Details about Phoenicia, Byblos (ca. 333 BC) AR 1/16 Stater (1/8th Shekel) Coin. Tiny & Rare!See original listing
20 Mar, 2014 21:14:52 GMT
Approximately £74.41(including postage)
[ 23 bids ]
Phoenicia, Byblos (ca. 333 BC) AR 1/16 Stater (1/8th Shekel) Coin. Tiny & Rare!
Mint Place: Ainel
Obverse: Galley left, containing two hoplites with helmets and round shields, hippocamp below left.
Reverse: Lion attacking bull left, Phoenician inscription above. Inscription above.
Phoenicia was an ancient Semitic civilization situated on the western, coastal part of the Fertile Crescent and centered on the coastline of modern Lebanon and Tartus Governorate in Syria. All major Phoenician cities were on the coastline of the Mediterranean, some colonies reaching the Western Mediterranean. It was an enterprising maritime trading culture that spread across the Mediterranean from 1550 BC to 300 BC. The Phoenicians used the galley, a man-powered sailing vessel, and are credited with the invention of the bireme. They were famed in Classical Greece and Rome as 'traders in purple', referring to their monopoly on the precious purple dye of the Murex snail, used, among other things, for royal clothing, and for their spread of the alphabet (or abjad), from which almost all modern phonetic alphabets are derived.
Phoenicians are widely thought to have originated from the earlier Canaanite inhabitants of the region. Although Egyptian seafaring expeditions had already been made to Byblos to bring back "cedars of Lebanon" as early as the 3rd millennium BC, continuous contact only occurred in the Egyptian New Empire period. In the Amarna tablets of the 14th century BC, people from the region called themselves Kenaani or Kinaani (either the same as the Canaanites, or the Kenanites/Cainanites spoken of the Septuagint version of Gen. 10:24), although these letters predate the invasion of the Sea Peoples by over a century. Much later, in the 6th century BC, Hecataeus of Miletus writes that Phoenicia was formerly called χνα (Latinized: khna), a name Philo of Byblos later adopted into his mythology as his eponym for the Phoenicians: "Khna who was afterwards called Phoinix".
Phoenicia is really a Classical Greek term used to refer to the region of the major Canaanite port towns, and does not correspond exactly to a cultural identity that would have been recognised by the Phoenicians themselves. It is uncertain to what extent the Phoenicians viewed themselves as a single ethnicity and nationality. Their civilization was organized in city-states, similar to ancient Greece. However, in terms of archaeology, language, life style and religion, there is little to set the Phoenicians apart as markedly different from other Semitic cultures of Canaan. As Canaanites, they were unique in their remarkable seafaring achievements.
Each city-state was a politically independent unit. They could come into conflict and one city might be dominated by another city-state, although they would collaborate in leagues or alliances. Though ancient boundaries of such city-centered cultures fluctuated, the city of Tyre seems to have been the southernmost. Sarepta (modern day Sarafand) between Sidon and Tyre is the most thoroughly excavated city of the Phoenician homeland.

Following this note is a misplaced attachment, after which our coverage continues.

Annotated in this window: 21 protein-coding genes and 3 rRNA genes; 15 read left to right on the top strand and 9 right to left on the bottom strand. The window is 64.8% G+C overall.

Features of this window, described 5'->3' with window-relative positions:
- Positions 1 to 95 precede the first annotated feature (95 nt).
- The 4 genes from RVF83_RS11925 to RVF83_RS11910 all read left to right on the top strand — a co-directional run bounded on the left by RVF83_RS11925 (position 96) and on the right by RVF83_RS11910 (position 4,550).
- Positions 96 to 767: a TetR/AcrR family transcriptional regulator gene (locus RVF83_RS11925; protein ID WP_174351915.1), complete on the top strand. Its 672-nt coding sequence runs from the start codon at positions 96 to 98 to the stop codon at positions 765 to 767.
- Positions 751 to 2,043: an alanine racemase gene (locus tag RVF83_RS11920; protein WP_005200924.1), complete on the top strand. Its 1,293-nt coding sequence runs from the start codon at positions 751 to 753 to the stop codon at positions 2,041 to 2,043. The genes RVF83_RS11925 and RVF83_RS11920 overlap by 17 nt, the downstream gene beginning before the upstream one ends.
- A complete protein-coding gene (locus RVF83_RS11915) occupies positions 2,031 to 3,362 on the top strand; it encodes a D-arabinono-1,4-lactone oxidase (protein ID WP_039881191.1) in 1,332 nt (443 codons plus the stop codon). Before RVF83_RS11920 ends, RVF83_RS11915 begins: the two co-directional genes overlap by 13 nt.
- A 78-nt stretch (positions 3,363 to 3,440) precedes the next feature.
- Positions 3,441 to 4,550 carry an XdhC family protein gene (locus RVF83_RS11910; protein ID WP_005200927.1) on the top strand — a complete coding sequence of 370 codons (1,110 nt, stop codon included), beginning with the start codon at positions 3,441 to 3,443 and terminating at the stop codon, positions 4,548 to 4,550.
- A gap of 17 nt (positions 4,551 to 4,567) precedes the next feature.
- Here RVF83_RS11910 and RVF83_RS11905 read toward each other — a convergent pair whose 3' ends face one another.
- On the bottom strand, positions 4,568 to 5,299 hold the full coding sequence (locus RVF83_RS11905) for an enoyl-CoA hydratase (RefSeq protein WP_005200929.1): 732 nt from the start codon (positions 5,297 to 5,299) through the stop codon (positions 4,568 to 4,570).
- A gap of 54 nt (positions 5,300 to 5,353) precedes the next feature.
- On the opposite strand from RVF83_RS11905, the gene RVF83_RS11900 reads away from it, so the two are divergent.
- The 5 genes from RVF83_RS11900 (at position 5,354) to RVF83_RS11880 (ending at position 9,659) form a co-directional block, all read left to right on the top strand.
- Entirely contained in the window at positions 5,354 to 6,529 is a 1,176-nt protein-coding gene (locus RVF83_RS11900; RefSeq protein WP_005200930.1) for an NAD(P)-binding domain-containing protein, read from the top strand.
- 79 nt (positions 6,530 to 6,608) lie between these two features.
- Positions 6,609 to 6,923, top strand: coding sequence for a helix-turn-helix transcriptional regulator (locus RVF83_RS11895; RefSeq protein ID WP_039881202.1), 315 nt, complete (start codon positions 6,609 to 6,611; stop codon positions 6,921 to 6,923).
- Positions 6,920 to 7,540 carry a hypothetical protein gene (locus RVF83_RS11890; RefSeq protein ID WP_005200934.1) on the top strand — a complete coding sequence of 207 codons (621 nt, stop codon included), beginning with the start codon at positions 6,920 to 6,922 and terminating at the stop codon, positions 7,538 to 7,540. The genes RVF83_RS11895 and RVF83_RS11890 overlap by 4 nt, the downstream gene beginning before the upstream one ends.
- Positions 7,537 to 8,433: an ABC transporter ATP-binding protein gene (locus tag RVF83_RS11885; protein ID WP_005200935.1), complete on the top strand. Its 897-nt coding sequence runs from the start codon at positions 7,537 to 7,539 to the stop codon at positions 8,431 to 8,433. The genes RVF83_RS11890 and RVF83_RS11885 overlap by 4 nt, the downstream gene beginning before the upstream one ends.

The Phoenicians were the first state-level society to make extensive use of the alphabet. The Phoenician phonetic alphabet is generally believed to be the ancestor of almost all modern alphabets, although it did not contain any vowels (these were added later by the Greeks). From a traditional linguistic perspective, they spoke Phoenician, a Canaanite dialect. However, due to the very slight differences in language, and the insufficient records of the time, whether Phoenician formed a separate and united dialect, or was merely a superficially defined part of a broader language continuum, is unclear. Through their maritime trade, the Phoenicians spread the use of the alphabet to North Africa and Europe, where it was adopted by the Greeks, who later passed it on to the Etruscans, who in turn transmitted it to the Romans. In addition to their many inscriptions, the Phoenicians are believed to have left numerous other types of written sources, but most have not survived.
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Byblos, in Arabic Jubayl, is a Mediterranean city in the Mount Lebanon Governorate, Lebanon. It is believed to have been occupied first between 8800 and 7000 BC, and according to fragments attributed to the semi-legendary pre-Trojan War Phoenician historian Sanchuniathon, it was built by Cronus as the first city in Phoenicia. Today it is believed to be the oldest continuously-inhabited city in the world.
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